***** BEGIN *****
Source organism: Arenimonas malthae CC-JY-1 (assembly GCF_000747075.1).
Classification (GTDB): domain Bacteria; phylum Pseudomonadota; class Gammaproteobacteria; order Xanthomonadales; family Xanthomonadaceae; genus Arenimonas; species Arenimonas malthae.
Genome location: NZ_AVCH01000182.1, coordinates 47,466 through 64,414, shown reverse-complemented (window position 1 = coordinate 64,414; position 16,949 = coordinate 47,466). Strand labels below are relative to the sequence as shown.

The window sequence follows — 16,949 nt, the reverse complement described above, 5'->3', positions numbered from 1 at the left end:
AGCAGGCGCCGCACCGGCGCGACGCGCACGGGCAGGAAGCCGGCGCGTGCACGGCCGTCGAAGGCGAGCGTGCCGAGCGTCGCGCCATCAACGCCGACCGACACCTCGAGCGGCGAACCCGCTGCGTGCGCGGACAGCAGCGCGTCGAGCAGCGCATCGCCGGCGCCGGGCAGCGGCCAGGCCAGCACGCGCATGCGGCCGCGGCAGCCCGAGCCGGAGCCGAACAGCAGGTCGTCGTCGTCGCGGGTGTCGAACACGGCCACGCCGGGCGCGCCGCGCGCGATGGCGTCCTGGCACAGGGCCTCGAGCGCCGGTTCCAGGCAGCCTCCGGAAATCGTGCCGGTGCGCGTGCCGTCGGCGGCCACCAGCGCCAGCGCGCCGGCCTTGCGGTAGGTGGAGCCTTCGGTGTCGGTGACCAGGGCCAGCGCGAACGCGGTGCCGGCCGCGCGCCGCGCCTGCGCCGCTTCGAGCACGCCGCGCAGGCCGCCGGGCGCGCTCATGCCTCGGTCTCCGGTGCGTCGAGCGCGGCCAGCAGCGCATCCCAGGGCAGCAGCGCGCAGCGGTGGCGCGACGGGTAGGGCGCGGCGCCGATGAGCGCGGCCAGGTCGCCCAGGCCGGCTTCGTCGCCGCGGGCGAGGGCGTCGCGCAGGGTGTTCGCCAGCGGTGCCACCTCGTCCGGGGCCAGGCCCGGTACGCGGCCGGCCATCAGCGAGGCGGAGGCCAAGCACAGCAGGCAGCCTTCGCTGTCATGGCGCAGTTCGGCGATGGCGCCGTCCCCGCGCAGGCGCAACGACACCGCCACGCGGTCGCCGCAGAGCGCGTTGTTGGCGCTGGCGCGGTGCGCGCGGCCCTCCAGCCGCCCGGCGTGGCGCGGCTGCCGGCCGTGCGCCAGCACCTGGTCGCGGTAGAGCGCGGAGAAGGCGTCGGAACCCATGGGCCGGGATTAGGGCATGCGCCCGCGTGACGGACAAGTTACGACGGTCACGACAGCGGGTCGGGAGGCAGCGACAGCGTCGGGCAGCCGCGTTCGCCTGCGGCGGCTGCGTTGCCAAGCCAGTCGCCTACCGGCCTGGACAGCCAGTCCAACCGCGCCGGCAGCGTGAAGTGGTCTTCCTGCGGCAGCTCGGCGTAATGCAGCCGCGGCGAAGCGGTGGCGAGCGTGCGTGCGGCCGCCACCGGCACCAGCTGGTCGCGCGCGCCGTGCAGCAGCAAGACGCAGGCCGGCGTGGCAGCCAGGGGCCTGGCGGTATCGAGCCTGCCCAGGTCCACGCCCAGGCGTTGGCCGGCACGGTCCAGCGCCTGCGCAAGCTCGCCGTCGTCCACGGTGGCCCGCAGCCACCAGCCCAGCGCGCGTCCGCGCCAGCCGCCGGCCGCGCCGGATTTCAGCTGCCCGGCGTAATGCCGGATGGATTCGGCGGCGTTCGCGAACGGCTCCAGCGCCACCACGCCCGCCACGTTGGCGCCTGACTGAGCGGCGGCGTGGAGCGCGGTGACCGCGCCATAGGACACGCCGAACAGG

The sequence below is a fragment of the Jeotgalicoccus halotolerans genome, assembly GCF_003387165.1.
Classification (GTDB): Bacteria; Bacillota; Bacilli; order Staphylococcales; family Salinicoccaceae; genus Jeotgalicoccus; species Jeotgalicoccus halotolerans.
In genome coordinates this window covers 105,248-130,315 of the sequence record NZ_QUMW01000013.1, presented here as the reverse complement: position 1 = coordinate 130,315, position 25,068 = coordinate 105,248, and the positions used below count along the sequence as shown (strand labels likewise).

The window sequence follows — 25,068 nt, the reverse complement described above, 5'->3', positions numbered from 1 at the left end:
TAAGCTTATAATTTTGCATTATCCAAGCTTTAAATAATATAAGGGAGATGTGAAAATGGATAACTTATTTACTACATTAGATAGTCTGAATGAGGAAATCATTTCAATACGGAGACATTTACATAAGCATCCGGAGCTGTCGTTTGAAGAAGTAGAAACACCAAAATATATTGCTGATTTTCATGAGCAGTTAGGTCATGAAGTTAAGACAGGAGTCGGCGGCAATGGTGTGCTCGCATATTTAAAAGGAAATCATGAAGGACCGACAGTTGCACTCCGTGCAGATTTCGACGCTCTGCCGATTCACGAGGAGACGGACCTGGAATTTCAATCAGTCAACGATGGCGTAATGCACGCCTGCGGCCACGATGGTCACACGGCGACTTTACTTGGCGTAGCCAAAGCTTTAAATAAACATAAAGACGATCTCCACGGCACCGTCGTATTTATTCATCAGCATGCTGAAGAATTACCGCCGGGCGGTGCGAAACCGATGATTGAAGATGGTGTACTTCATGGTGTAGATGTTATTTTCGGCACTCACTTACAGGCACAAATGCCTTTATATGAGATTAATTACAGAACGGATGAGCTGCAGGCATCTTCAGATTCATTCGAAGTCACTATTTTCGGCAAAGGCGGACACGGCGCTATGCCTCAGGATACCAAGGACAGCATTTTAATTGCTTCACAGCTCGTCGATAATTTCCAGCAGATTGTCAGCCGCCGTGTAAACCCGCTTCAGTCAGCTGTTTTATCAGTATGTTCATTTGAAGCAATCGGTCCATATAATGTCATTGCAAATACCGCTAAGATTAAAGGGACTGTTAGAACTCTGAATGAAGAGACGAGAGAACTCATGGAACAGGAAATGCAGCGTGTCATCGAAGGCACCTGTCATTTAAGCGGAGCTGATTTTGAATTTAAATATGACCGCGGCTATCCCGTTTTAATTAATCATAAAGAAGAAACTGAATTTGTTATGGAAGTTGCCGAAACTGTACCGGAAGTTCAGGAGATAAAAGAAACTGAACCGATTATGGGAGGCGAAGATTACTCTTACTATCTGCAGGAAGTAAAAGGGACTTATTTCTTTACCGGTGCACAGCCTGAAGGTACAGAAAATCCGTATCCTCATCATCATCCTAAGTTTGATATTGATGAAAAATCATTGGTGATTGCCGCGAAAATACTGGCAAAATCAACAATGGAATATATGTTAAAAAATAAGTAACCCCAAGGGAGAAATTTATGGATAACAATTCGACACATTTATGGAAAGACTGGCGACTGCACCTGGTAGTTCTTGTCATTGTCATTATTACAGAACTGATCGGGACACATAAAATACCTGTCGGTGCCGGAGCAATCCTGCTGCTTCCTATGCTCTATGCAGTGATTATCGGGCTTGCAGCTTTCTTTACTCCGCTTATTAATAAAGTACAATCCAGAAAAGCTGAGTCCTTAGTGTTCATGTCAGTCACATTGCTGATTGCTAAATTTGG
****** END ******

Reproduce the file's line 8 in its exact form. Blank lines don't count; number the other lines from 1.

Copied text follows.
In genome coordinates this window covers 105,248-130,315 of the sequence record NZ_QUMW01000013.1, presented here as the reverse complement: position 1 = coordinate 130,315, position 25,068 = coordinate 105,248, and the positions used below count along the sequence as shown (strand labels likewise).